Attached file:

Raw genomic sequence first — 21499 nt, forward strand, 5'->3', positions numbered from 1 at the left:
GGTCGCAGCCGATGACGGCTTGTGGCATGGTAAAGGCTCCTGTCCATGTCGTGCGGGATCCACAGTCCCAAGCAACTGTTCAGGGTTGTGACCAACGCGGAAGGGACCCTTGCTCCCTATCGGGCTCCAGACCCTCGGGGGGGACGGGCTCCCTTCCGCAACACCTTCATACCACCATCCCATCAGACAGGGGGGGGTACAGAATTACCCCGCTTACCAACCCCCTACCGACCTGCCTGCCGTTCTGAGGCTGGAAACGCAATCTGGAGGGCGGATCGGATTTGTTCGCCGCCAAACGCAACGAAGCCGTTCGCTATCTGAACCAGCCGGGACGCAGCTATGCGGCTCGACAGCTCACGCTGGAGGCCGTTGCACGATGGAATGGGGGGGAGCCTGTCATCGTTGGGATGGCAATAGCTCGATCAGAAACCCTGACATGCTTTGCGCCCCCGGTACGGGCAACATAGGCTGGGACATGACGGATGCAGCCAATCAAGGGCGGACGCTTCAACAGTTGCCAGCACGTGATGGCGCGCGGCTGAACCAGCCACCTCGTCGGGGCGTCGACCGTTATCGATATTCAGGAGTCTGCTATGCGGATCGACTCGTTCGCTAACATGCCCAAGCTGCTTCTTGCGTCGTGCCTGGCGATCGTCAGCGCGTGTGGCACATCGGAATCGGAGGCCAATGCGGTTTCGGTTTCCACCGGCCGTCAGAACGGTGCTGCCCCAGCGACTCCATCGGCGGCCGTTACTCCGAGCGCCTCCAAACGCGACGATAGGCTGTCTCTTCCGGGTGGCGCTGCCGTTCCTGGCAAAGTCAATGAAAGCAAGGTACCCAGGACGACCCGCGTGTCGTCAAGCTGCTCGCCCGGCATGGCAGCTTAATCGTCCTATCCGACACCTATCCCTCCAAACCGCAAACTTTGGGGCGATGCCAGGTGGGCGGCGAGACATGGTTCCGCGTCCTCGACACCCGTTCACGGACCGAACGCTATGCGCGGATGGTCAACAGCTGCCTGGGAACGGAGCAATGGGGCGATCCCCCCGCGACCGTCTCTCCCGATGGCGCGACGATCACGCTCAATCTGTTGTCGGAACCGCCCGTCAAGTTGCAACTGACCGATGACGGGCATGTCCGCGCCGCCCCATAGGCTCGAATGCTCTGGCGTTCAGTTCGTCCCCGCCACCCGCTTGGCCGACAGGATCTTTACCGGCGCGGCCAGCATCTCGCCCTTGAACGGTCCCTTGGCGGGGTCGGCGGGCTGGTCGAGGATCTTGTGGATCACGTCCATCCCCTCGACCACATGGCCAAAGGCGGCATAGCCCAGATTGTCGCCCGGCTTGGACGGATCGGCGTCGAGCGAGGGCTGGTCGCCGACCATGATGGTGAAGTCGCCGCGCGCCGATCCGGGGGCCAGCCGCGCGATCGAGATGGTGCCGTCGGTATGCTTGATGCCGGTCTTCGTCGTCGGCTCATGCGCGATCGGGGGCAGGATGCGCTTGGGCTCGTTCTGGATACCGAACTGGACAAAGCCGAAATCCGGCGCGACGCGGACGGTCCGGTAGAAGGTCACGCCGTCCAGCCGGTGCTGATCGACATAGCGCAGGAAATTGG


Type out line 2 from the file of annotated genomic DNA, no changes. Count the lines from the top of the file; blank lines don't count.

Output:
GGTCGCAGCCGATGACGGCTTGTGGCATGGTAAAGGCTCCTGTCCATGTCGTGCGGGATCCACAGTCCCAAGCAACTGTTCAGGGTTGTGACCAACGCGGAAGGGACCCTTGCTCCCTATCGGGCTCCAGACCCTCGGGGGGGACGGGCTCCCTTCCGCAACACCTTCATACCACCATCCCATCAGACAGGGGGGGGTACAGAATTACCCCGCTTACCAACCCCCTACCGACCTGCCTGCCGTTCTGAGGCTGGAAACGCAATCTGGAGGGCGGATCGGATTTGTTCGCCGCCAAACGCAACGAAGCCGTTCGCTATCTGAACCAGCCGGGACGCAGCTATGCGGCTCGACAGCTCACGCTGGAGGCCGTTGCACGATGGAATGGGGGGGAGCCTGTCATCGTTGGGATGGCAATAGCTCGATCAGAAACCCTGACATGCTTTGCGCCCCCGGTACGGGCAACATAGGCTGGGACATGACGGATGCAGCCAATCAAGGGCGGACGCTTCAACAGTTGCCAGCACGTGATGGCGCGCGGCTGAACCAGCCACCTCGTCGGGGCGTCGACCGTTATCGATATTCAGGAGTCTGCTATGCGGATCGACTCGTTCGCTAACATGCCCAAGCTGCTTCTTGCGTCGTGCCTGGCGATCGTCAGCGCGTGTGGCACATCGGAATCGGAGGCCAATGCGGTTTCGGTTTCCACCGGCCGTCAGAACGGTGCTGCCCCAGCGACTCCATCGGCGGCCGTTACTCCGAGCGCCTCCAAACGCGACGATAGGCTGTCTCTTCCGGGTGGCGCTGCCGTTCCTGGCAAAGTCAATGAAAGCAAGGTACCCAGGACGACCCGCGTGTCGTCAAGCTGCTCGCCCGGCATGGCAGCTTAATCGTCCTATCCGACACCTATCCCTCCAAACCGCAAACTTTGGGGCGATGCCAGGTGGGCGGCGAGACATGGTTCCGCGTCCTCGACACCCGTTCACGGACCGAACGCTATGCGCGGATGGTCAACAGCTGCCTGGGAACGGAGCAATGGGGCGATCCCCCCGCGACCGTCTCTCCCGATGGCGCGACGATCACGCTCAATCTGTTGTCGGAACCGCCCGTCAAGTTGCAACTGACCGATGACGGGCATGTCCGCGCCGCCCCATAGGCTCGAATGCTCTGGCGTTCAGTTCGTCCCCGCCACCCGCTTGGCCGACAGGATCTTTACCGGCGCGGCCAGCATCTCGCCCTTGAACGGTCCCTTGGCGGGGTCGGCGGGCTGGTCGAGGATCTTGTGGATCACGTCCATCCCCTCGACCACATGGCCAAAGGCGGCATAGCCCAGATTGTCGCCCGGCTTGGACGGATCGGCGTCGAGCGAGGGCTGGTCGCCGACCATGATGGTGAAGTCGCCGCGCGCCGATCCGGGGGCCAGCCGCGCGATCGAGATGGTGCCGTCGGTATGCTTGATGCCGGTCTTCGTCGTCGGCTCATGCGCGATCGGGGGCAGGATGCGCTTGGGCTCGTTCTGGATACCGAACTGGACAAAGCCGAAATCCGGCGCGACGCGGACGGTCCGGTAGAAGGTCACGCCGTCCAGCCGGTGCTGATCGACATAGCGCAGGAAATTGG